Cats are well known for being able to see in the dark, but have you ever wondered how they find their way around in darkness?
Cats’ eyes are specially adapted to twilight, the time when their rodent prey are most active. At the back of their eyes is a reflecting layer called a tapetum lucidum. It reflects any unabsorbed light back into the eye, allowing the cells in the retina a second chance of responding, thus making best use of any light available. The reflective flashback, when a cat’s eyes glow in a car’s headlights, comes from the tapetum. In low light, a cat sees three to eight times better than a human. In bright or moderate light, they see less well than we do.
Mammal eyes are made up of low light detector cells called rods, and colour detector cells called cones. Cats have many more rods than cones, so that while they can see in low light (though not in total darkness), they lose out in detecting colour. Whether they are totally colour-blind is still not known for sure, but if they do see colour at all, it is only very weakly. There is also a possibility that they, unlike humans, may be able to see ultra-violet light.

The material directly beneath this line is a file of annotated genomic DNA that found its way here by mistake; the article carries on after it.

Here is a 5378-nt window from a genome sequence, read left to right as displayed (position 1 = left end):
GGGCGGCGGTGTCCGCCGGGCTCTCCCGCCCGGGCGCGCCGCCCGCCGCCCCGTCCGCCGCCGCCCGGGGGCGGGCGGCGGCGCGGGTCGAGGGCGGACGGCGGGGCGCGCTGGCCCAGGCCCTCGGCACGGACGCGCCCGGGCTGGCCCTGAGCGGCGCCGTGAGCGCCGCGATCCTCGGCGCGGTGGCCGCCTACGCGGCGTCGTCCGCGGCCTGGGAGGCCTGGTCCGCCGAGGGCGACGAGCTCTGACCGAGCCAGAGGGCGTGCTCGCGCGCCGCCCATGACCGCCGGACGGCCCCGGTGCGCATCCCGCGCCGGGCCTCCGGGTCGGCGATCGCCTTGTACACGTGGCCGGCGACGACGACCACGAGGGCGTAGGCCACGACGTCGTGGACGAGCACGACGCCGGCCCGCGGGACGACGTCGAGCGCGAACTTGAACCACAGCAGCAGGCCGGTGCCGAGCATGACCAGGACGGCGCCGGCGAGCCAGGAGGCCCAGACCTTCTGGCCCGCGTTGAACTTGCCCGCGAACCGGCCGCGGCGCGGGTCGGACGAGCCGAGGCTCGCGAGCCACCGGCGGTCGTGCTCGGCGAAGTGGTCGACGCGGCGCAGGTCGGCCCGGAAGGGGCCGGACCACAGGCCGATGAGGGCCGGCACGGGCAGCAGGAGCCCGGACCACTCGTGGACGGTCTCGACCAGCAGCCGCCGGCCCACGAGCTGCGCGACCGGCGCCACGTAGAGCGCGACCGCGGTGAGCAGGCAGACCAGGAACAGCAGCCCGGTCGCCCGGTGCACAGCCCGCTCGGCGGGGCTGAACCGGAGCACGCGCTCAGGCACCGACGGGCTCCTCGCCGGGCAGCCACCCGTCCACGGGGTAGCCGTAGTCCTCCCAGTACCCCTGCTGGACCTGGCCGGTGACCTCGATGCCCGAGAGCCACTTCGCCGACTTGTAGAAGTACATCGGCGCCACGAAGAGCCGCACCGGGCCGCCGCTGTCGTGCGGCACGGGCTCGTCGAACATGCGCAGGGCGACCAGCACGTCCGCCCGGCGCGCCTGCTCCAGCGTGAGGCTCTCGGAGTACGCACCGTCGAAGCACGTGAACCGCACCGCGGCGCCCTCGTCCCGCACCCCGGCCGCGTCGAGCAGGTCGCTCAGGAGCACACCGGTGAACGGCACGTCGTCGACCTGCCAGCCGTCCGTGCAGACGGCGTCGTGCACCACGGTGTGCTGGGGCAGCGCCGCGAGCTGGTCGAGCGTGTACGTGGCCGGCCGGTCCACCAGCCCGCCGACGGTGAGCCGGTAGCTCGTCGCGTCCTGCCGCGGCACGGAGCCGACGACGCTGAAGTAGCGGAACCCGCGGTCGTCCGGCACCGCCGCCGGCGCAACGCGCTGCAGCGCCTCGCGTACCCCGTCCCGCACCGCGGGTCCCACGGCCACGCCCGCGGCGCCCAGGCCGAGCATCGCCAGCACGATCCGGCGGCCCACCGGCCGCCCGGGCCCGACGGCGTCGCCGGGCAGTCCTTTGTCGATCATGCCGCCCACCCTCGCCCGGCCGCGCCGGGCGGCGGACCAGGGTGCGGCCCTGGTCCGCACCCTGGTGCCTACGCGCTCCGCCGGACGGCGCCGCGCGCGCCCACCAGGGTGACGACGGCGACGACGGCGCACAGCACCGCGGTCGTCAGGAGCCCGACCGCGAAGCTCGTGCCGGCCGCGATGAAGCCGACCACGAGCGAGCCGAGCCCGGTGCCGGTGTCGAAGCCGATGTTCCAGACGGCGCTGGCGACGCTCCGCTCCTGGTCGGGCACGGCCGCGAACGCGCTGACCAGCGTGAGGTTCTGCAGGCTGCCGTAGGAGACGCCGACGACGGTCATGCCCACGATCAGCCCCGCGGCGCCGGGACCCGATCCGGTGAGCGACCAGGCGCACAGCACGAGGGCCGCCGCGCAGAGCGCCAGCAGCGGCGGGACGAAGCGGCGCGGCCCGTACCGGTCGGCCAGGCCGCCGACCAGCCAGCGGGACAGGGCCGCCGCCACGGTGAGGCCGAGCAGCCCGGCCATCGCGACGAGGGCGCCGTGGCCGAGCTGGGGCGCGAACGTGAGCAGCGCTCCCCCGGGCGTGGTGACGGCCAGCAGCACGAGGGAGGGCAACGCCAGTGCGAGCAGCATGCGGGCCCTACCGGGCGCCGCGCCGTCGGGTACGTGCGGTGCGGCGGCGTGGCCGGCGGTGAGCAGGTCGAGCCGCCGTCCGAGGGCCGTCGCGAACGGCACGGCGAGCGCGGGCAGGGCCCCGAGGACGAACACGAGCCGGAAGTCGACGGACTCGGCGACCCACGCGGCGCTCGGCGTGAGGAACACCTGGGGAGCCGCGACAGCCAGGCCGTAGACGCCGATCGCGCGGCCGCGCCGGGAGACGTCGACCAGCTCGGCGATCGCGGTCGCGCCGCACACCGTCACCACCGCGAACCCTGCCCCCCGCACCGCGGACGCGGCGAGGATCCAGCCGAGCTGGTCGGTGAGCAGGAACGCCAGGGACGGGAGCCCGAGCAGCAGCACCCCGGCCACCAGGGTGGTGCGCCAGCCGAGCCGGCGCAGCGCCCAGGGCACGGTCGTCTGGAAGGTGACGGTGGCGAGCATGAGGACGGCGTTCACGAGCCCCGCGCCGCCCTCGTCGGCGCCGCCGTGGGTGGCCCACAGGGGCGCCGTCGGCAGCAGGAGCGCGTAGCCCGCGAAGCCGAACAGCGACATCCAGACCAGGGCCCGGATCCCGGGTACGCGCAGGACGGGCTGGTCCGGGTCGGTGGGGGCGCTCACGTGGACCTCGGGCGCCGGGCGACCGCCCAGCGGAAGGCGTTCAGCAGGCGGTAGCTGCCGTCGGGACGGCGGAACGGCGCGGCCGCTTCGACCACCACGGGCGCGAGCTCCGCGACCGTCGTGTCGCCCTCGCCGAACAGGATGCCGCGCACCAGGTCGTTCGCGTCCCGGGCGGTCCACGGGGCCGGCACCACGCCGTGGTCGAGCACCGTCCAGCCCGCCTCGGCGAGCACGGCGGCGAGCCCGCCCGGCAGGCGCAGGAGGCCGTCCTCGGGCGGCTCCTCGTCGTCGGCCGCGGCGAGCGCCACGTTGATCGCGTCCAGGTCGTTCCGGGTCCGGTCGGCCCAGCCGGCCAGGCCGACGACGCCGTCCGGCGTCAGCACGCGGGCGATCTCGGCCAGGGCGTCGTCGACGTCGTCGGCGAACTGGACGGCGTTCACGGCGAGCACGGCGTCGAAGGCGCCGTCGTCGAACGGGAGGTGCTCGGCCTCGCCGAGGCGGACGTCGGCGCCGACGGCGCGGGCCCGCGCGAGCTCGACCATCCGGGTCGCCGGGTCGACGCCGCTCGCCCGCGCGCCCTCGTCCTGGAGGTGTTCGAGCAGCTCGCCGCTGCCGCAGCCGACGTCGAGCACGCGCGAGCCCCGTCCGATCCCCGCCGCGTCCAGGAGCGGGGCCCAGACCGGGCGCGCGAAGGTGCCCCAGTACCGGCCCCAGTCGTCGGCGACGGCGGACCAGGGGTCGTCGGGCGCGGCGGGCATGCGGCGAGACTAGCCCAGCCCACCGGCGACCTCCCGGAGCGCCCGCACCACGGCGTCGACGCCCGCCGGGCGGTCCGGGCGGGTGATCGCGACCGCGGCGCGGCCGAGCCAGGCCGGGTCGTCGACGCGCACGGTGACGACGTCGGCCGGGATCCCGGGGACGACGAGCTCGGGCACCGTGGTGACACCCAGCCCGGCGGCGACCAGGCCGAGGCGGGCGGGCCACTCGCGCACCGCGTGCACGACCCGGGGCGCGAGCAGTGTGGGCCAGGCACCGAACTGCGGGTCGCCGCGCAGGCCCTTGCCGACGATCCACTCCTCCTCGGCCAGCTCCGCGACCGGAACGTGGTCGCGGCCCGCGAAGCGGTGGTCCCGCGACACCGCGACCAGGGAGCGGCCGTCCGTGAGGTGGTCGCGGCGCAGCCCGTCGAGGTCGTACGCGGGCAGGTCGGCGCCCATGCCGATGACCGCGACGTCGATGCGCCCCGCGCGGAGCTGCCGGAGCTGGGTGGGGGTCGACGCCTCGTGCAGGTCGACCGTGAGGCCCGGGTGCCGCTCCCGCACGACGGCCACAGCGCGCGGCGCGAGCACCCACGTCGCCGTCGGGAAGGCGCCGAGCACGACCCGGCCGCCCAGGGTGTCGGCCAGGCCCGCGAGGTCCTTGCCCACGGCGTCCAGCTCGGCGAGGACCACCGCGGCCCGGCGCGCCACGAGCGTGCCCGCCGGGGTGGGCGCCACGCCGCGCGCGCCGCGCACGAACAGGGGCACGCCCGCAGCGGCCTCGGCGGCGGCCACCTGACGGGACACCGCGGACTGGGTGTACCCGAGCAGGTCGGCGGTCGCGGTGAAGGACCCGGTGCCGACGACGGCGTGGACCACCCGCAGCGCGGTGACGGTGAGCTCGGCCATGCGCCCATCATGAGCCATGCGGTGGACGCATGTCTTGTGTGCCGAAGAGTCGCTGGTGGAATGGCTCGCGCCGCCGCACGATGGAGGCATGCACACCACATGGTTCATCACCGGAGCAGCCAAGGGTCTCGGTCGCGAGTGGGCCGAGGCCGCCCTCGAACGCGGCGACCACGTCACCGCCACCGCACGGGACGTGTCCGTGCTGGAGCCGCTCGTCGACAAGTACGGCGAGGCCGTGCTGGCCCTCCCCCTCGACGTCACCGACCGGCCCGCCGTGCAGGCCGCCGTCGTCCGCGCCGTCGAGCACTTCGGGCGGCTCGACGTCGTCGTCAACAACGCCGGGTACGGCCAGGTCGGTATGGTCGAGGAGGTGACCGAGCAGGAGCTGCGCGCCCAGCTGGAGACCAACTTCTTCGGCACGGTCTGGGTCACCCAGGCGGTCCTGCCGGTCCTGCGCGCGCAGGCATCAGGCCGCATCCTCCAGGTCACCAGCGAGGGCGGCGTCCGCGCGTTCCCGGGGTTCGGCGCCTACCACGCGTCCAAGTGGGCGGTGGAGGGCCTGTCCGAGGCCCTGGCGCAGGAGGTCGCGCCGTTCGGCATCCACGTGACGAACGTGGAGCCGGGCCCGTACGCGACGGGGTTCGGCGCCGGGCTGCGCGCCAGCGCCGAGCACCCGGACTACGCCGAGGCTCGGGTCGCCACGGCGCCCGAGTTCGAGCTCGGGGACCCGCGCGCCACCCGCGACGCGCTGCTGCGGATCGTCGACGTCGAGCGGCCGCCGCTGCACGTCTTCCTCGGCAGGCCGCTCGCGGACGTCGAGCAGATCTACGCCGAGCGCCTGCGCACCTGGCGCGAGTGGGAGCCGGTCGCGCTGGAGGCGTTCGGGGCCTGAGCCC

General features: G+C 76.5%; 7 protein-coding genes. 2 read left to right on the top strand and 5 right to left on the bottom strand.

Another adaption in feline anatomy, to assist with twilight hunting, is that cats have relatively large eyes in relation to the size of their small faces, to take in as much light as possible.
They can also widen their pupils about three times more than a human, so as to allow as much light as possible on to the retina (the back of the eyeball that communicates the image to the brain).
In bright light, these pupils also diminish into a narrow slit less than one millimetre wide.